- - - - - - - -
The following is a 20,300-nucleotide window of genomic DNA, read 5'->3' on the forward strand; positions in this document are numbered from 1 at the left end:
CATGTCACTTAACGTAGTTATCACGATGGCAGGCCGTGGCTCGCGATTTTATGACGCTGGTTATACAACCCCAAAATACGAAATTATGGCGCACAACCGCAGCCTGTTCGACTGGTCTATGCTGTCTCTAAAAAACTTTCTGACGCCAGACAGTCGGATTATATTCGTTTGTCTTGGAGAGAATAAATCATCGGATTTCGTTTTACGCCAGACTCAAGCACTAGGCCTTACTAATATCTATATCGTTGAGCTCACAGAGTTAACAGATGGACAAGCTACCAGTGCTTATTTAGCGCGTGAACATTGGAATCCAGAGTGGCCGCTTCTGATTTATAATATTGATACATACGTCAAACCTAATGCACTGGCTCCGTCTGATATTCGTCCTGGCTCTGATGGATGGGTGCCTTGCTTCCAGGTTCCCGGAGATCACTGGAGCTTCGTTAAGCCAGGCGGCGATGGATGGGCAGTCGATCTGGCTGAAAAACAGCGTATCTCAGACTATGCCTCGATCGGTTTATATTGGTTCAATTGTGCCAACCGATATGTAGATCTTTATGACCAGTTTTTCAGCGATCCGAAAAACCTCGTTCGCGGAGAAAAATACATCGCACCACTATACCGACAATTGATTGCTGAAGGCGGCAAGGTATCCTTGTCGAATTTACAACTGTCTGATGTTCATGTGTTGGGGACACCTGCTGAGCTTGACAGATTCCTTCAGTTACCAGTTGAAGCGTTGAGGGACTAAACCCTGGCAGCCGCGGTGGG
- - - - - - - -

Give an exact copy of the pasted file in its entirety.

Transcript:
The following is a 20,300-nucleotide window of genomic DNA, read 5'->3' on the forward strand; positions in this document are numbered from 1 at the left end:
CATGTCACTTAACGTAGTTATCACGATGGCAGGCCGTGGCTCGCGATTTTATGACGCTGGTTATACAACCCCAAAATACGAAATTATGGCGCACAACCGCAGCCTGTTCGACTGGTCTATGCTGTCTCTAAAAAACTTTCTGACGCCAGACAGTCGGATTATATTCGTTTGTCTTGGAGAGAATAAATCATCGGATTTCGTTTTACGCCAGACTCAAGCACTAGGCCTTACTAATATCTATATCGTTGAGCTCACAGAGTTAACAGATGGACAAGCTACCAGTGCTTATTTAGCGCGTGAACATTGGAATCCAGAGTGGCCGCTTCTGATTTATAATATTGATACATACGTCAAACCTAATGCACTGGCTCCGTCTGATATTCGTCCTGGCTCTGATGGATGGGTGCCTTGCTTCCAGGTTCCCGGAGATCACTGGAGCTTCGTTAAGCCAGGCGGCGATGGATGGGCAGTCGATCTGGCTGAAAAACAGCGTATCTCAGACTATGCCTCGATCGGTTTATATTGGTTCAATTGTGCCAACCGATATGTAGATCTTTATGACCAGTTTTTCAGCGATCCGAAAAACCTCGTTCGCGGAGAAAAATACATCGCACCACTATACCGACAATTGATTGCTGAAGGCGGCAAGGTATCCTTGTCGAATTTACAACTGTCTGATGTTCATGTGTTGGGGACACCTGCTGAGCTTGACAGATTCCTTCAGTTACCAGTTGAAGCGTTGAGGGACTAAACCCTGGCAGCCGCGGTGGG